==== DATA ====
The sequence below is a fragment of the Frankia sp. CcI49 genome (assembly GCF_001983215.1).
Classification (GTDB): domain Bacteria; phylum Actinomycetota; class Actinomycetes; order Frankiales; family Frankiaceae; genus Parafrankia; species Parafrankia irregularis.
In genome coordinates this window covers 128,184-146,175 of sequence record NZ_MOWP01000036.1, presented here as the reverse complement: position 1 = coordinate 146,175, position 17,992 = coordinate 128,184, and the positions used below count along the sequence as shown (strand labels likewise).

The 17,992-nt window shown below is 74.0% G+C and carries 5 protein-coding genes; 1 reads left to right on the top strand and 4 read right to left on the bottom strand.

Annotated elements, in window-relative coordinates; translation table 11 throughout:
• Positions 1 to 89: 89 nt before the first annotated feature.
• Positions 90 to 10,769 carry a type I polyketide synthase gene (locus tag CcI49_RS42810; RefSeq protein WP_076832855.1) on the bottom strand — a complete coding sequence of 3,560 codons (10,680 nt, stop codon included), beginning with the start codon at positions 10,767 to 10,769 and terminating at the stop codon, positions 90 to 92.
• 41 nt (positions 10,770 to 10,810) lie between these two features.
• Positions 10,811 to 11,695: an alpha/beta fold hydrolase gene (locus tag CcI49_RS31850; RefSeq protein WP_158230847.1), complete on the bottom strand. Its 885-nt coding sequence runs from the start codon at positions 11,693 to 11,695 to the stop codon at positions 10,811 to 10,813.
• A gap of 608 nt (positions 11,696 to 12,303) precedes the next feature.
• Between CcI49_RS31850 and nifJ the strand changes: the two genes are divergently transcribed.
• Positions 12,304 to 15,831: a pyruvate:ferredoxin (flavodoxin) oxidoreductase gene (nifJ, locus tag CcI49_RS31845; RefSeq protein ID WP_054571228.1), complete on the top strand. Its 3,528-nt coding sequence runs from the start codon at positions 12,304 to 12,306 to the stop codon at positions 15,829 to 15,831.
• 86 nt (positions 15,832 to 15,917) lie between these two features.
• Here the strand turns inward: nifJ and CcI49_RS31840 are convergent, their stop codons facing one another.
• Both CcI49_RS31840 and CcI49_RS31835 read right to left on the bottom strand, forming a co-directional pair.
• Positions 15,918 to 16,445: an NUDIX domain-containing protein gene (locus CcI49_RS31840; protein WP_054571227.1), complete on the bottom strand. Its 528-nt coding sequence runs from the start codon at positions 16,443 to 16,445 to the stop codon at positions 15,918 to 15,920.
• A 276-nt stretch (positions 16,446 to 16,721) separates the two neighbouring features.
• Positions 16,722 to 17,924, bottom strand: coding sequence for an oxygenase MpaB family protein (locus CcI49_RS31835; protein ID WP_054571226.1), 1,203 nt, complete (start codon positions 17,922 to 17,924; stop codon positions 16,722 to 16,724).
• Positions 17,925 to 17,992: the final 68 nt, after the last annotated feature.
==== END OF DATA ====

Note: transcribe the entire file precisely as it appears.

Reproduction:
The sequence below is a fragment of the Frankia sp. CcI49 genome (assembly GCF_001983215.1).
Classification (GTDB): domain Bacteria; phylum Actinomycetota; class Actinomycetes; order Frankiales; family Frankiaceae; genus Parafrankia; species Parafrankia irregularis.
In genome coordinates this window covers 128,184-146,175 of sequence record NZ_MOWP01000036.1, presented here as the reverse complement: position 1 = coordinate 146,175, position 17,992 = coordinate 128,184, and the positions used below count along the sequence as shown (strand labels likewise).

The 17,992-nt window shown below is 74.0% G+C and carries 5 protein-coding genes; 1 reads left to right on the top strand and 4 read right to left on the bottom strand.

Annotated elements, in window-relative coordinates; translation table 11 throughout:
• Positions 1 to 89: 89 nt before the first annotated feature.
• Positions 90 to 10,769 carry a type I polyketide synthase gene (locus tag CcI49_RS42810; RefSeq protein WP_076832855.1) on the bottom strand — a complete coding sequence of 3,560 codons (10,680 nt, stop codon included), beginning with the start codon at positions 10,767 to 10,769 and terminating at the stop codon, positions 90 to 92.
• 41 nt (positions 10,770 to 10,810) lie between these two features.
• Positions 10,811 to 11,695: an alpha/beta fold hydrolase gene (locus tag CcI49_RS31850; RefSeq protein WP_158230847.1), complete on the bottom strand. Its 885-nt coding sequence runs from the start codon at positions 11,693 to 11,695 to the stop codon at positions 10,811 to 10,813.
• A gap of 608 nt (positions 11,696 to 12,303) precedes the next feature.
• Between CcI49_RS31850 and nifJ the strand changes: the two genes are divergently transcribed.
• Positions 12,304 to 15,831: a pyruvate:ferredoxin (flavodoxin) oxidoreductase gene (nifJ, locus tag CcI49_RS31845; RefSeq protein ID WP_054571228.1), complete on the top strand. Its 3,528-nt coding sequence runs from the start codon at positions 12,304 to 12,306 to the stop codon at positions 15,829 to 15,831.
• 86 nt (positions 15,832 to 15,917) lie between these two features.
• Here the strand turns inward: nifJ and CcI49_RS31840 are convergent, their stop codons facing one another.
• Both CcI49_RS31840 and CcI49_RS31835 read right to left on the bottom strand, forming a co-directional pair.
• Positions 15,918 to 16,445: an NUDIX domain-containing protein gene (locus CcI49_RS31840; protein WP_054571227.1), complete on the bottom strand. Its 528-nt coding sequence runs from the start codon at positions 16,443 to 16,445 to the stop codon at positions 15,918 to 15,920.
• A 276-nt stretch (positions 16,446 to 16,721) separates the two neighbouring features.
• Positions 16,722 to 17,924, bottom strand: coding sequence for an oxygenase MpaB family protein (locus CcI49_RS31835; protein ID WP_054571226.1), 1,203 nt, complete (start codon positions 17,922 to 17,924; stop codon positions 16,722 to 16,724).
• Positions 17,925 to 17,992: the final 68 nt, after the last annotated feature.